Not that anyone dies in the MMA-like sword-and-chainmail brawls. In these public competitions, the weapons are blunted and contestants fight “not to the death, just until they fall over,” as the narrator somewhat sadly explains. It is just a legit sport as any other fighting challenge, and the injuries are real. There’s no fooling around with these people. They are serious, and a nation’s honor is still at stake.




This mini-doc follows the American team to the International Medieval Combat Federation World Championships in Montemor-o-Velho in Portugal. What looks like a regular Renaissance faire is only the decorations around the main, incredibly violent event. We see battles with longswords, short axes, shields used offensively and defensively, and a lot of pushing and shoving. Contestants go head-to-head, or five against five, or twelve against twelve.

Twenty-six countries take part, and I have to say for all the jingoistic hoo-hah I try to ignore, the American team’s very nicely designed stars and stripes battle gear looked pretty damn cool. The Vice team also discover an interesting cast of characters, like the Texan who wears his cowboy hat when he’s not wearing his combat helmet; the man who describes his fighting style as “nerd rage”; and the couple on their honeymoon who met while brutally beating each other in an earlier competition. (No, the knights here are not all men.).

There are injuries, sprains, broken bones. There’s also the madness of inhaling too much of your own CO2 inside the helmet; and smelling the ozone when a spark of metal-upon-metal flies into the helmet.

Thankfully nobody is fighting to the death or for King/Queen and Country. Just for the fun of adrenalin-based competition and bragging rights.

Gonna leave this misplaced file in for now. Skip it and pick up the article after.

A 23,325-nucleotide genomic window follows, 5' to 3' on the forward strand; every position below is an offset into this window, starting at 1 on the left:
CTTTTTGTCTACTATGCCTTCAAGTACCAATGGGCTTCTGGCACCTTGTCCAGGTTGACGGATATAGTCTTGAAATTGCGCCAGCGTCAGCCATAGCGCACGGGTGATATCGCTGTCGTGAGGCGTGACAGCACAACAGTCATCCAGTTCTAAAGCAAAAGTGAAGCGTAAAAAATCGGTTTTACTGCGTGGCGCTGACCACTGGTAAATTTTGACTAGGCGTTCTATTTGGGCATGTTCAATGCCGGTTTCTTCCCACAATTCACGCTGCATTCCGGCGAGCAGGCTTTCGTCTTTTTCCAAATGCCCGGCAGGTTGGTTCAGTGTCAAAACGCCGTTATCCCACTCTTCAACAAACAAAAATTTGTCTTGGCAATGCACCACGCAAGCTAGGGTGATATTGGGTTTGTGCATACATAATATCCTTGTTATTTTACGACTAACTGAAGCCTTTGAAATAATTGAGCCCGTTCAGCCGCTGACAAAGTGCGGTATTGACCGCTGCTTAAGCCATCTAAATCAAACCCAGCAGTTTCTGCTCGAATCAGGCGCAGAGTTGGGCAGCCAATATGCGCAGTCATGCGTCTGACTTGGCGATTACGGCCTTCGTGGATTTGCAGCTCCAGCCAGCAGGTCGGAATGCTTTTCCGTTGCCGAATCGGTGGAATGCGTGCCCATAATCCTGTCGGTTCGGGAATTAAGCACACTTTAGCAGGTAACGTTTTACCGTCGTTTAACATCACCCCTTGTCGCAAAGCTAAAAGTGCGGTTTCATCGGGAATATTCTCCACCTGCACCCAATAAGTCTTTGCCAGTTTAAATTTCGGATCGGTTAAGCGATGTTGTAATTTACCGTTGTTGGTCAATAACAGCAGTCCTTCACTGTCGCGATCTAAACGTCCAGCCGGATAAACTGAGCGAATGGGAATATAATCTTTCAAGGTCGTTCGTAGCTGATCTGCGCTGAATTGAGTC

via BoingBoing

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Ted Mills is a freelance writer on the arts who currently hosts the Notes from the Shed podcast and is the producer of KCRW’s Curious Coast. You can also follow him on Twitter at @tedmills, and/or watch his films here.

How Italian Physicist Laura Bassi Became the First Woman to Have an Academic Career in the 18th Century

The practice and privilege of academic science has been slow in trickling down from its origins as a pursuit of leisured gentleman. While many a leisured lady may have taken an interest in science, math, or philosophy, most women were denied participation in academic institutions and scholarly societies during the scientific revolution of the 1700s. Only a handful of women — seven known in total — were granted doctoral degrees before the year 1800. It wasn’t until 1678 that a female scholar was given the distinction, some four centuries or so after the doctorate came into being. While several intellectuals and even clerics of the time held progressive attitudes about gender and education, they were a decided minority.

Curiously, four of the first seven women to earn doctoral degrees were from Italy, beginning with Elena Cornaro Piscopia at the University of Padua. Next came Laura Bassi, who earned her degree from the University of Bologna in 1732. There she distinguished herself in physics, mathematics, and natural philosophy and became the first salaried woman to teach at a university (she was at one time the university’s highest paid employee). Bassi was the chief popularizer of Newtonian physics in Italy in the 18th century and enjoyed significant support from the Archbishop of Bologna, Prospero Lambertini, who — when he became Pope Benedict XIV — elected her as the 24th member of an elite scientific society called the Benedettini.




“Bassi was widely admired as an excellent experimenter and one of the best teachers of Newtonian physics of her generation,” says Paula Findlen, Stanford professor of history. “She inspired some of the most important male scientists of the next generation while also serving as a public example of a woman shaping the nature of knowledge in an era in which few women could imagine playing such a role.” She also played the role available to most women of the time as a mother of eight and wife of Giuseppe Veratti, also a scientist.

Bassi was not allowed to teach classes of men at the university — only special lectures open to the public. But in 1740, she was granted permission to lecture at her home, and her fame spread, as Findlen writes at Physics World:

 Bassi was widely known throughout Europe, and as far away as America, as the woman who understood Newton. The institutional recognition that she received, however, made her the emblematic female scientist of her generation. A university graduate, salaried professor and academician (a member of a prestigious academy), Bassi may well have been the first woman to have embarked upon a full-fledged scientific career.